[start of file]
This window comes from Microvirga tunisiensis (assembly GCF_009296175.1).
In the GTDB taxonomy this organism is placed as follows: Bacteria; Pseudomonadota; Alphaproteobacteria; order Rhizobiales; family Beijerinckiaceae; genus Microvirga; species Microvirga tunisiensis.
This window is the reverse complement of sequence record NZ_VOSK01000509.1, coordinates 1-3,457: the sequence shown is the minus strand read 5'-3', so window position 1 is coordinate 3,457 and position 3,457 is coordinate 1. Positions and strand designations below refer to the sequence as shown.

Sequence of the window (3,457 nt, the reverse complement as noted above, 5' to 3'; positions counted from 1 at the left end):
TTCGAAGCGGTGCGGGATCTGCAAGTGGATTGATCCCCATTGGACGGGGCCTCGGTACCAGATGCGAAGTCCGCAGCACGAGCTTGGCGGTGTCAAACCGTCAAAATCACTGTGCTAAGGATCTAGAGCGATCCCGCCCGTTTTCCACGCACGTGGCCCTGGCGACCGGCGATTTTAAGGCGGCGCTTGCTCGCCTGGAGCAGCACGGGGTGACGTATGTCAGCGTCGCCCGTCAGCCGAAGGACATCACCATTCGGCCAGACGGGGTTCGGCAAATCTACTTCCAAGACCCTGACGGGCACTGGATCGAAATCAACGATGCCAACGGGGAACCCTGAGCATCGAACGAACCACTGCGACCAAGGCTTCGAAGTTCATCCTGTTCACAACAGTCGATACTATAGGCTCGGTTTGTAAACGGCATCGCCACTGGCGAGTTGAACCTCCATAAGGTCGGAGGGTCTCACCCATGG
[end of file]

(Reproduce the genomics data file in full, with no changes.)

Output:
This window comes from Microvirga tunisiensis (assembly GCF_009296175.1).
In the GTDB taxonomy this organism is placed as follows: Bacteria; Pseudomonadota; Alphaproteobacteria; order Rhizobiales; family Beijerinckiaceae; genus Microvirga; species Microvirga tunisiensis.
This window is the reverse complement of sequence record NZ_VOSK01000509.1, coordinates 1-3,457: the sequence shown is the minus strand read 5'-3', so window position 1 is coordinate 3,457 and position 3,457 is coordinate 1. Positions and strand designations below refer to the sequence as shown.

Sequence of the window (3,457 nt, the reverse complement as noted above, 5' to 3'; positions counted from 1 at the left end):
TTCGAAGCGGTGCGGGATCTGCAAGTGGATTGATCCCCATTGGACGGGGCCTCGGTACCAGATGCGAAGTCCGCAGCACGAGCTTGGCGGTGTCAAACCGTCAAAATCACTGTGCTAAGGATCTAGAGCGATCCCGCCCGTTTTCCACGCACGTGGCCCTGGCGACCGGCGATTTTAAGGCGGCGCTTGCTCGCCTGGAGCAGCACGGGGTGACGTATGTCAGCGTCGCCCGTCAGCCGAAGGACATCACCATTCGGCCAGACGGGGTTCGGCAAATCTACTTCCAAGACCCTGACGGGCACTGGATCGAAATCAACGATGCCAACGGGGAACCCTGAGCATCGAACGAACCACTGCGACCAAGGCTTCGAAGTTCATCCTGTTCACAACAGTCGATACTATAGGCTCGGTTTGTAAACGGCATCGCCACTGGCGAGTTGAACCTCCATAAGGTCGGAGGGTCTCACCCATGG